kindergarten. "Other children called him a 'stinking Arab,' among other
things, and we had to take him out of the kindergarten [in Upper
Nazareth] and transfer him to one in Nazareth."
Attorney Sari Khoury, an Upper Nazareth resident, also says: "Our mayor
wants us, the Arabs, to feel inferior in this city. He's quite a
provocateur who makes sure to emphasize again and again what a racist
he is." At the same time Khoury emphasized that "On a daily basis, I
would describe my neighborly relations with the Jews as very good.
There really is no difference in my relationship with a Jewish or an
Khoury's Jewish neighbors in the Hakramim neighborhood in northwest
Upper Nazareth constitute a minority in a neighborhood where the Arabs
are the vast majority. It's a spacious neighborhood of private homes
whose residents are independent professionals: doctors, lawyers etc. An
Arab resident of the neighborhood who asked not to be identified by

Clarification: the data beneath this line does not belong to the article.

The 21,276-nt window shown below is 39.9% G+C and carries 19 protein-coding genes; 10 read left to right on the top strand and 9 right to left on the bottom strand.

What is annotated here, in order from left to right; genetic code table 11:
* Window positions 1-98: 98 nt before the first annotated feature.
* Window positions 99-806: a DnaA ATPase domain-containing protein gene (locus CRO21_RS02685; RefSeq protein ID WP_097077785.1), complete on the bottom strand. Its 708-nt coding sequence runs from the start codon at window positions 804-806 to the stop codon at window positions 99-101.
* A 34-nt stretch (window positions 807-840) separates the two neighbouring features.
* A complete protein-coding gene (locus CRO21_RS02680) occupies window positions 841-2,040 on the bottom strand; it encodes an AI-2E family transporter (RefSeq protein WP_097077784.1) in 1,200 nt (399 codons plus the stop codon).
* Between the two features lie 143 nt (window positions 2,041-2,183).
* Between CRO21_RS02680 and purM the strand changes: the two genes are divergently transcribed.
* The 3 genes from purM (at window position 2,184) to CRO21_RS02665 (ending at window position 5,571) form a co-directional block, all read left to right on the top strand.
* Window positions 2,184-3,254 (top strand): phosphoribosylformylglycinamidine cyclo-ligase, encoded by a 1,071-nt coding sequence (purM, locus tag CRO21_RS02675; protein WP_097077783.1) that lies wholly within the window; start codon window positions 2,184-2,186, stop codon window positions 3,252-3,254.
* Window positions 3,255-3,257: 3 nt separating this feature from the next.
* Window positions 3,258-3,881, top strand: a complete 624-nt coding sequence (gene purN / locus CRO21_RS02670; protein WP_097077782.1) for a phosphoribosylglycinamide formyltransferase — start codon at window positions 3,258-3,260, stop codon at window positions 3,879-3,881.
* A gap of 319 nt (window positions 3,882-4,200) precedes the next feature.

name has been living there for 24 years. Only a road separates Hakramim
from Nazareth, but "the conditions here are far better," she says. "In
Nazareth, there's chaos."
She was not perturbed by the uproar of recent days and dismissed it. "I
love the city and the country, and there are racists everywhere. All I
want is to live in peace and quiet," she said, but she admitted that
members of her family, including her adult children who are university
students, are disturbed by the issue.
No demographic plot
Dr. Ra’ed Getas has lived in Hakramim for 26 years, having moved
to Upper Nazareth from the Arab town of Rama after being appointed head
of the Ear, Nose and Throat department at the Holy Family Hospital in
Nazareth. He is one of the two Arab representatives on the city council
(which has 17 members) for the Arab Joint Party for Coexistence, a
local merger of the Hadash and Balad parties. He expects the party to
win three or even four seats in the coming election.
"Every Arab resident came to Upper Nazareth for his own reasons. After
all, it's a basic right of every person,” says Getas.
“There's no big plan here to bring about a demographic
According to Getas, the Arab population of the city can be divided into
four groups: residents who lived in the area where Hakramim was
established even before the area was annexed from Nazareth to Upper
Nazareth in 1957; those who came due to a housing shortage in Nazareth